Gallons of ink have been spilled about so-called “hidden gluten” foods. Sure enough, gluten-free gumshoes would be well served by investigating foods – such as deli meats – that harbor gluten particle fugitives.
However, there’s a new concern growing among celiac experts: how to define the two words “gluten-free.” Right alongside a ballooning debt and sky-high unemployment, Congress is working hard on figuring out how to approach the sticky subject of gluten-free labeling.
Here’s the current state of affairs and what to watch out for.
No Such Thing as a Gluten-Free Lunch
There’s not much debate over whether there should be rules in place to make sure that products which claim to be gluten-free actually are: scientists, public health officials and individuals with celiac disease agree that gluten-free labeling needs to happen in order to help those on a gluten-free diet make appropriate food choices. In fact, the FDA has spent the last two years working on criteria for these labels.
However, there’s been a bottleneck over how much gluten should be allowed in a given food to be considered “gluten-free.”
While it seems logical that gluten-free food should contain no gluten whatsoever, the practicality of this level of stringency is impossible. Firstly, today’s technology isn’t able to detect whether a food contains below a certain level of gluten. The machines simply aren’t sophisticated enough. Secondly, although in practical terms even a small amount of gluten can cause serious harm, this may not be so for extremely tiny amounts – the equivalent of a few grains of sand in a sandbox.
How Much Is Too Much?
The current debate about how much gluten should be allowed in gluten-free products is split among two camps: those that think that 20 parts per million (ppm) is enough and those that would prefer a much more stringent 1 ppm.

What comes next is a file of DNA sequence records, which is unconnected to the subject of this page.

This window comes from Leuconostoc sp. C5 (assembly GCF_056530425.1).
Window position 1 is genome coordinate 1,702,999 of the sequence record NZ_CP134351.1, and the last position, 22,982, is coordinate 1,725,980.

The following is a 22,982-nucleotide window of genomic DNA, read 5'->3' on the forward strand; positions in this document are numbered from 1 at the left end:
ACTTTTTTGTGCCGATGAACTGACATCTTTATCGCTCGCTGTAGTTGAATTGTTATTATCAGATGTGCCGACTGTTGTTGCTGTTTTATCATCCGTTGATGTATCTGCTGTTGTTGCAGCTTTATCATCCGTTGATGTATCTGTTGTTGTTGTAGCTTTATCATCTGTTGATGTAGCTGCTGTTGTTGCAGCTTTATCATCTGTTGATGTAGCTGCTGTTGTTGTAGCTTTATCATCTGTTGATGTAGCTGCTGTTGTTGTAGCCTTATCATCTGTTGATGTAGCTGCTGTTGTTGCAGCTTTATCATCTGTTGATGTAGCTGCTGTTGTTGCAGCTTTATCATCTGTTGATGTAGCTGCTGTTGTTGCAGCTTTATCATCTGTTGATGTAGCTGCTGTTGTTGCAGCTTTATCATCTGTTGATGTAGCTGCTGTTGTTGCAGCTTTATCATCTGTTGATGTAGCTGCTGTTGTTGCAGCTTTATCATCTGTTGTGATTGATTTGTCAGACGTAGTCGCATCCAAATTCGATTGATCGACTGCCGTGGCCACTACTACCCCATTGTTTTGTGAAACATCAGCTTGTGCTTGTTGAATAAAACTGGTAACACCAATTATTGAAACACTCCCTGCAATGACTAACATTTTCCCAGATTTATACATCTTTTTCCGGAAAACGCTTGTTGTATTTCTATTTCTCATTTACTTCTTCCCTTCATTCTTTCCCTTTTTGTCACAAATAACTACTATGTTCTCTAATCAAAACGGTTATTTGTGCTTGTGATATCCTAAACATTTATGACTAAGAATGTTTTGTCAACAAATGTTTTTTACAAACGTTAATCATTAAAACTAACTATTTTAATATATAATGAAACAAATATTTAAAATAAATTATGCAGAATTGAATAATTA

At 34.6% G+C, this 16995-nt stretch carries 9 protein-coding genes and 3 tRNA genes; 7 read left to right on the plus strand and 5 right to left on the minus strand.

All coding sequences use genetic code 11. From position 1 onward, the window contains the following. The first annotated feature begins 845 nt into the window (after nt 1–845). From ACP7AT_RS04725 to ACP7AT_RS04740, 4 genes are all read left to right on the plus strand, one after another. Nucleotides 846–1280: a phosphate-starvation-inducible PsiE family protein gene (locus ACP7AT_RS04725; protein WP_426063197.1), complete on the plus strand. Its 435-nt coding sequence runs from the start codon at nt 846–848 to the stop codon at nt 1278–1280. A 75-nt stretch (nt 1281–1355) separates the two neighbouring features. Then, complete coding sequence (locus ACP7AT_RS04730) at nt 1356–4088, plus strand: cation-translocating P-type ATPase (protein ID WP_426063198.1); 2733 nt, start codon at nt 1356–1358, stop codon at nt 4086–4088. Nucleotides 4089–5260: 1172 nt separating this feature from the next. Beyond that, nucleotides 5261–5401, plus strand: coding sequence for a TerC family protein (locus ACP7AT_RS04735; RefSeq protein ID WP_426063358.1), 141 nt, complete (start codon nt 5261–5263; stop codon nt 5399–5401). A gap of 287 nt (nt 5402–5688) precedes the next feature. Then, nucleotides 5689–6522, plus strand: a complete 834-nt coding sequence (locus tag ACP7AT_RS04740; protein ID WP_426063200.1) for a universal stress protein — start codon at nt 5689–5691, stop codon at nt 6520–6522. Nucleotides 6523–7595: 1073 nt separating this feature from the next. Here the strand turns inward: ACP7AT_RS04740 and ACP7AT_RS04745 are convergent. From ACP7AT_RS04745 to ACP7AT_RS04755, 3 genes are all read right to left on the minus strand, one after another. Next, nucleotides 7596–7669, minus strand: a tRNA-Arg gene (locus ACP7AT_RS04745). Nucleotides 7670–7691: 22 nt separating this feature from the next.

To the FDA’s credit, they’ve solicited the opinions of the world’s top celiac experts, including Dr. Alessio Fasano. Fasano believes that 20ppm is stringent enough – at least to get the ball rolling on the new labeling. However, many of the world’s experts think that 20ppm is more than enough to cause a flare-up in the sub-population of celiacs that is most sensitive.
Unfortunately, there haven’t been many studies looking into the differing effects of 20ppm vs. 1 ppm on the intestines of people with celiac. However, one small-scale study did find that the 20ppm standard used in Europe was more than tough enough.
Can I Have My Label Yet?
The FDA is accepting feedback on the proposed gluten-free labeling until October 3rd. If you have something to say, feel free to shoot the FDA a comment by following the instructions on this page: http://www.fda.gov/NewsEvents/Newsroom/PressAnnouncements/ucm265838.htm.
The FDA and lawmakers will spend the next few months hammering out the final details and we should have a law in place by early 2012 – certainly an important milestone for the celiac community.
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